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I need to do screenshots for web style documentation

In the past, I set the screen to 256 color, default color scheme, and these made great GIFs

For the current app, the screens need to be 16/24 bit color as they contain extensive graphics. JPEGs unfortunately make them text elements harder/impossible to read.


S. Tanna
Monday, June 23, 2003

If you can't get what you want be cranking the JPEG compression to its lowest setting, use PNG. It is a lossless compression format which support 24-bit color images. The resulting images will be larger, but with zero compression artifacts (meaning, razor sharp text and beautiful images).

Be wary of your minimum supported browsers. The old ones don't support PNG, although I don't know how old is "old".

Brad Wilson (
Monday, June 23, 2003

Just save the cap's using JPG with no compresson. You may want to check the settings in the graphics program you're using or change graphics programs if you can't change the settings.
Monday, June 23, 2003

You can't save a JPEG that a normal web browser can use without compression.  There will always be compression.

One thing you might consider is taking the picture as a 24 bit image and then dither it down to a GIF file.

Flamebait Sr.
Monday, June 23, 2003

I use a program called HyperSnap-DX for all my screen shot needs, and I've never had any trouble with its compression on full color images.

Tim Lara
Monday, June 23, 2003

FYI - If you decide to go the PNG route, and you have transparent backgrounds, Internet explorer 5.5 and higher has a known bug and does not display the transparent portion correctly.  There is a work around published that involves calling a javascript function to preprocess your images... here is a link:

Tom Davies
Monday, June 23, 2003

The alpha channel issue with PNG display in IE, while annoying, is not likely to be an issue for screenshots inserted into HTML.

PNG has been well supported since the 4.0 browser days.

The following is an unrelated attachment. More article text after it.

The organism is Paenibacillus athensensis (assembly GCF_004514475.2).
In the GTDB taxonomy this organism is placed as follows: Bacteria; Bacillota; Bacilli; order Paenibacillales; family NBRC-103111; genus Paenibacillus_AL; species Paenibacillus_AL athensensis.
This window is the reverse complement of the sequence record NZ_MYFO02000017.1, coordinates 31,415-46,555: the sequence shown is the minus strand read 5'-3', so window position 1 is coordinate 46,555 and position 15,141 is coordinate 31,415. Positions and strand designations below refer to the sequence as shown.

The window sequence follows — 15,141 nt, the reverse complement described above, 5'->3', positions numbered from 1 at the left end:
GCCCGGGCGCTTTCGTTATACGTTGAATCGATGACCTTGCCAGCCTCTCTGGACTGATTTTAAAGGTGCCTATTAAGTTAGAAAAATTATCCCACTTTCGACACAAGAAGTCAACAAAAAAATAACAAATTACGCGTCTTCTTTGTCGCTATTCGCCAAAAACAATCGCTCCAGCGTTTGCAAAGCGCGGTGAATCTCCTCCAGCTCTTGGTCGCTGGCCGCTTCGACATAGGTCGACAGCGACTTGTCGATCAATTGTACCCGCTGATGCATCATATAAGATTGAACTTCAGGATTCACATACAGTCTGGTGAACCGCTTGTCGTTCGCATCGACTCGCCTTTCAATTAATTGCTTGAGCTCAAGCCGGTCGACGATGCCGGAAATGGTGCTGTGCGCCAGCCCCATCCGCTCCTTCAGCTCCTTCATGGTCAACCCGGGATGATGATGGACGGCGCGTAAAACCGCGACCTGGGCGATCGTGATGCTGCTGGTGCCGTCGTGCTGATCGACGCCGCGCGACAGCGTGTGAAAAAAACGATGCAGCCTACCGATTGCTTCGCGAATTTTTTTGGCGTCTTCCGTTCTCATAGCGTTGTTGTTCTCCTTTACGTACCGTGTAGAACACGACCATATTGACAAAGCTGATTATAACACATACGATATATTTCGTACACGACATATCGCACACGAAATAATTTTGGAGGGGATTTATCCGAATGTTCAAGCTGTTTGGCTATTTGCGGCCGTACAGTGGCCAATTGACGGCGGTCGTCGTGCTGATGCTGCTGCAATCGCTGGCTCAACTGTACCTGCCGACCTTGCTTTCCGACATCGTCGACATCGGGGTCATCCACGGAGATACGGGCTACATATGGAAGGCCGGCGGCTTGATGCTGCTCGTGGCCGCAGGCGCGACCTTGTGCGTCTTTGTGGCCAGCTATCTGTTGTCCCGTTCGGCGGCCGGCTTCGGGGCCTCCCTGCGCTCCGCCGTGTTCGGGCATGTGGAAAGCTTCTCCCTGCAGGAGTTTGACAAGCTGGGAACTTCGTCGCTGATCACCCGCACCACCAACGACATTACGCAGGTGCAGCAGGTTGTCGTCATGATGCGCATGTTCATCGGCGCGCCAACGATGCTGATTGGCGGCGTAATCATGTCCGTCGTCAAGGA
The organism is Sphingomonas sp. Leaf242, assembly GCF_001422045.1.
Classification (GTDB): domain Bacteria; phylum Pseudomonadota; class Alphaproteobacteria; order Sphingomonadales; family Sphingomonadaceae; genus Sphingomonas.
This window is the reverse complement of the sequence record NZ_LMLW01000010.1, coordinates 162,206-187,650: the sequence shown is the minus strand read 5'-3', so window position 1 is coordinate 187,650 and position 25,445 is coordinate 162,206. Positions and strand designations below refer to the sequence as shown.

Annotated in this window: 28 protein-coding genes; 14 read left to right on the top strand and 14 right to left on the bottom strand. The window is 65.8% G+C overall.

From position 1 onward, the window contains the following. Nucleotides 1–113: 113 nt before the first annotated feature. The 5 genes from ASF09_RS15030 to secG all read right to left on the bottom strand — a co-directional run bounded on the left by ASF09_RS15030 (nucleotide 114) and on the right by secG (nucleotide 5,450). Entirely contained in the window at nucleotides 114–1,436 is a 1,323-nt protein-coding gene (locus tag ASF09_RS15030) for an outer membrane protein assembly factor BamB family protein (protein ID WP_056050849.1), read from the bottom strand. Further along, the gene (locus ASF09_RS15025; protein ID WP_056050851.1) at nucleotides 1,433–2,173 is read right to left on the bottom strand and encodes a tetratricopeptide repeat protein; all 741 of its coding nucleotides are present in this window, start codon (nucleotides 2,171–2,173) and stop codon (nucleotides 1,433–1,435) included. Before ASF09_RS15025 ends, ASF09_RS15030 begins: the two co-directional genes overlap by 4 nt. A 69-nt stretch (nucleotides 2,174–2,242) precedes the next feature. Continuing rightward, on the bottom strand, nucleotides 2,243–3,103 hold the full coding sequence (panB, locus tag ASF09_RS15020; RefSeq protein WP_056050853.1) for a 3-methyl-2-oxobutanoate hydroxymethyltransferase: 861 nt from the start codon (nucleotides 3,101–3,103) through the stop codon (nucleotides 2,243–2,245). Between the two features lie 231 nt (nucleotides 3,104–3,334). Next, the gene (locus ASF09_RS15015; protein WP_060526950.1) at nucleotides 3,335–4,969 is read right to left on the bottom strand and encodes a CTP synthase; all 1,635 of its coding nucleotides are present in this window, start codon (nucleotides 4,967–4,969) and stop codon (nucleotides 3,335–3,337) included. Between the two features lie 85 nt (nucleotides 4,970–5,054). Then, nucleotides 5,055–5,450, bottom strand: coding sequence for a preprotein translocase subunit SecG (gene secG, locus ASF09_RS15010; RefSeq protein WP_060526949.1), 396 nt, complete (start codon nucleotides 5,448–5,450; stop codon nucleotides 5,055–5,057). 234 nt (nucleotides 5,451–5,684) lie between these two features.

I'd use them in your situation unless the software you are documenting is specifically meant to be used by the "Real Old Computer User" demographic... those running non-upgraded Windows 95 or less.

Mister Fancypants
Monday, June 23, 2003

You can get decent screen shots with a little JPEG compression, and they'll be much faster to load. See for examples.

Frederik Slijkerman
Tuesday, June 24, 2003

I'm using ImageOptimizer ( for taking all my screenshots. It converts the screesnhot bmp's to the neat and small png's. It can also resize and cut them, works like a charm, really.

Evgeny Goldin
Tuesday, June 24, 2003

When I need GIFs I use Corel PhotoPaint to convert 24-bit color to 8-bit color using an "Optimized" palette. It will figure out the ideal 256 colors to make the image look good. If you have an image with lots of shades of red, you'll get a lot of red in the palette. For most images it's hard to distinguish between optimized 8 bit and 24 bit.

That said, I've pretty much 100% switched to PNGs.

Joel Spolsky
Tuesday, June 24, 2003

Jasc PaintShop Pro 7 or 8 work wonders, too.

I used them to convert 24bit images to 8bit images with little visible color loss.

Tuesday, June 24, 2003

For shots I care about, I grab with the printscreen button, then paste into Photoshop.  In Photoshop, I resize, possibly sharpen and otherwise adjust the image.  Then I compress with Adobe ImageReady, which gets better results than just Photoshop's "Save for Web".  If there's a lot of photographic stuff, shadows or gradients use .jpeg.  For simple vector shapes, use .gif (rule of thumb).

Tuesday, June 24, 2003

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